Desmond Dekker & The Aces – Best Of Desmond Dekker

25 05 2010

Listened: Tuesday May 25

This album is of an entirely different nostalgia than the high school soundtracks I’ve just written about.

For context, Desmond Dekker was one of the first Jamaican stars recognized outside Jamaica (which, really, probably means he had a minor hit in England). It’s interesting to hear from this collection of songs where Bob Marley got some of his sound. Some of the very early Marley is of a similar musical style and the physical style of those early groups was more do-wop like Desmond (tailored nerd suits and close cropped hair, not hippie clothes and dreads).

007 (Shanty Town) has been referenced by many people over the years (“Dem a-loot, dem a-shoot, dem a-will”). Israelites, Problems, and Too Much Too Soon all have amazing beats and rhythms. Honor Your Mother and Father makes me laugh – a “cool” song about how you should respect your parents?

Now for the nostalgia – after college I went to Wales and England for 6 weeks to volunteer at some work camps doing historical and conservation projects. Desmond Dekker songs were definitely a big part of that trip. Ska, especially old-school ska, is mandatory listening in Britain. These songs make me think of the Welsh landscape, sleeping in a tent for weeks, and bouncing along country roads in a Lada with a shite sound system. But it all makes perfect sense – after all, it is island music, and isn’t Britain an island?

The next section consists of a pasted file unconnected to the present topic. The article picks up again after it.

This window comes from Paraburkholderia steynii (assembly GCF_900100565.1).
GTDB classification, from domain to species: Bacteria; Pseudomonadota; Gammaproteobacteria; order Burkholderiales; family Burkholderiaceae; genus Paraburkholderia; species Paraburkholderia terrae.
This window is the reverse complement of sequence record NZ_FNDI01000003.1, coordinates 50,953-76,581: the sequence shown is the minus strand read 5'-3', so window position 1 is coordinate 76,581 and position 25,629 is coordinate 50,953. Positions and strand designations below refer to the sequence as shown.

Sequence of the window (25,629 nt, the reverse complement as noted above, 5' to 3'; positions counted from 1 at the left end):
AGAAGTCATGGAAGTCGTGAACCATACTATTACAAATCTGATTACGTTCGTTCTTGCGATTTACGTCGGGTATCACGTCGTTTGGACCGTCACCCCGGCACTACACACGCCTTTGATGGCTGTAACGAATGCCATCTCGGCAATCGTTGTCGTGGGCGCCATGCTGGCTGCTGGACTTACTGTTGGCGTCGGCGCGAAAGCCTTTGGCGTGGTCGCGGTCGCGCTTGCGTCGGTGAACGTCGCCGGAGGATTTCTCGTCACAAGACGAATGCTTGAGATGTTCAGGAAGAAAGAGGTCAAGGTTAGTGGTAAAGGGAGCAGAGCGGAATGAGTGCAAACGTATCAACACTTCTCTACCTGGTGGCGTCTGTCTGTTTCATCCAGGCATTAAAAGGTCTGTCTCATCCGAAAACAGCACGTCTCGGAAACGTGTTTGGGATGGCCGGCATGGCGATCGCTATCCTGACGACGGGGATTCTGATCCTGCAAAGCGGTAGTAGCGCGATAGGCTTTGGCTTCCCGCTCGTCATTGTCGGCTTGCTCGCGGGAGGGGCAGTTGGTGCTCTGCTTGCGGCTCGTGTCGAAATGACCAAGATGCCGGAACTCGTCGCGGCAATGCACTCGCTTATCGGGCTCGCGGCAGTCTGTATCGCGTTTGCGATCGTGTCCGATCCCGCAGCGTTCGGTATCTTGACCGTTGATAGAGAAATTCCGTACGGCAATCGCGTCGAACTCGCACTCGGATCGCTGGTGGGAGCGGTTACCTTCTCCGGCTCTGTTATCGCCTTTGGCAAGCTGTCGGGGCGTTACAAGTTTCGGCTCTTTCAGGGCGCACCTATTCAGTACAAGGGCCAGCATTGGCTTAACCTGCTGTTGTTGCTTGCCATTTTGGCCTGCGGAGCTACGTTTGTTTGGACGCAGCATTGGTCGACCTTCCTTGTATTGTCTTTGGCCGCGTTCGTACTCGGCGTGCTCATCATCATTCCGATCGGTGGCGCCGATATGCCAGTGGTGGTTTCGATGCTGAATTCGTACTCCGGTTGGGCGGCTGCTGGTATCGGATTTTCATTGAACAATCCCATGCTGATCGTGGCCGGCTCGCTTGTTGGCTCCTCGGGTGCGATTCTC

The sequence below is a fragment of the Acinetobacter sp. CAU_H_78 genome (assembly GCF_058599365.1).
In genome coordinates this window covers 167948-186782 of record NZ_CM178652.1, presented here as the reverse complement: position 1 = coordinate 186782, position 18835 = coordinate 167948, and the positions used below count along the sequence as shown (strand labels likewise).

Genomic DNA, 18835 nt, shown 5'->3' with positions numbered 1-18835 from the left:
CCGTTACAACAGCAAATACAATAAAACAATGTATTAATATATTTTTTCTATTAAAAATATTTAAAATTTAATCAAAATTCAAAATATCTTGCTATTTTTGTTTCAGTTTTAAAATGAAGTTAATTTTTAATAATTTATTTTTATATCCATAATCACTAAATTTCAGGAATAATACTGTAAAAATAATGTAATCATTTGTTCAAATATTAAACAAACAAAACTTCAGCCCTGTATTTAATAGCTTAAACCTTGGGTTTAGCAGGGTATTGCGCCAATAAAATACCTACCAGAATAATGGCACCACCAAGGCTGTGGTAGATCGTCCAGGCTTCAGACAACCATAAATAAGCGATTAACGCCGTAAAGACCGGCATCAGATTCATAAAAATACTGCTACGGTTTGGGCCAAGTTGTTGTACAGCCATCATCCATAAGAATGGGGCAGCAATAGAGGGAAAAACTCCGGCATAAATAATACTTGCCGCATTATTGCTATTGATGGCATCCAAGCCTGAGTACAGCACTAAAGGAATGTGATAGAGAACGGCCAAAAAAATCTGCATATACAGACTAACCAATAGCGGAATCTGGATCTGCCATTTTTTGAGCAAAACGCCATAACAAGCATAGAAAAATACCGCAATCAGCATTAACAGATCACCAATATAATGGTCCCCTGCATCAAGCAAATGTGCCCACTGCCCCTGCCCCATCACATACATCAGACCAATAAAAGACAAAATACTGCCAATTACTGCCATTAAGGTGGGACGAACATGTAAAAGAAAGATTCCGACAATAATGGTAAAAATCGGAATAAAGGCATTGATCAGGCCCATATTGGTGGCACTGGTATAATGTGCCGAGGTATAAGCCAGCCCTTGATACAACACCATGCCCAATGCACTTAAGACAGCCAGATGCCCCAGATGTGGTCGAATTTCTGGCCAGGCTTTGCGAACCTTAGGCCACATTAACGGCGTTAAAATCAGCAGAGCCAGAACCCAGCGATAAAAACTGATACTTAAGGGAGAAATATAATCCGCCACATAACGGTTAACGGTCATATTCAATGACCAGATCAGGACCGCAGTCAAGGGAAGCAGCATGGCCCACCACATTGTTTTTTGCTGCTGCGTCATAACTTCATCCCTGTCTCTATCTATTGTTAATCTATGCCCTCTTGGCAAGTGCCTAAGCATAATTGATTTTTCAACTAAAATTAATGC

7 responses

25 05 2010
John D Porter

Desmond Dekker is an old fave of mine, too. I was living in London as a young teen when these songs first came out, then again as a working twenty-something a decade later. So the tracks also have a strong UK connection for me. Especially evocative of Portobello Road, all the Jamaican carts & food, incredibly good-looking West Indian girls…

I had the good fortune to go see DD here in SF, at Slim’s, several years ago. What a fun and sweaty show! DD must have been in his early 70s (he died not long after, sadly) but still small, slim and wound up tight. And a super showman, with the audience eating out of his hand.

I can recommend “The Harder They Come” (1972) with Jimmy Cliff acting and on the soundtrack, for some vintage, genuine Ska & Jumpup & Rocksteady (incl. DD’s “Shanty Town”). Must be shown with the bass turned up full blast.

26 05 2010

Sweet! Yeah, The Harder They Come is still on my “must see” list, haha.

3 06 2010

Don’t worry if the cassette player’s shitty quality, as long as it’s attached to big speakers just wind up the volume and base, relax and enjoy the thump and distortion, digital enhancement, my arse.

3 06 2010

Hey, part of the fond memories involve how it sounded coming out of the equipment, so I am fine with that. The mud makes it sound better! 🙂

Also, the company I had on those car rides was nice too!

27 07 2010
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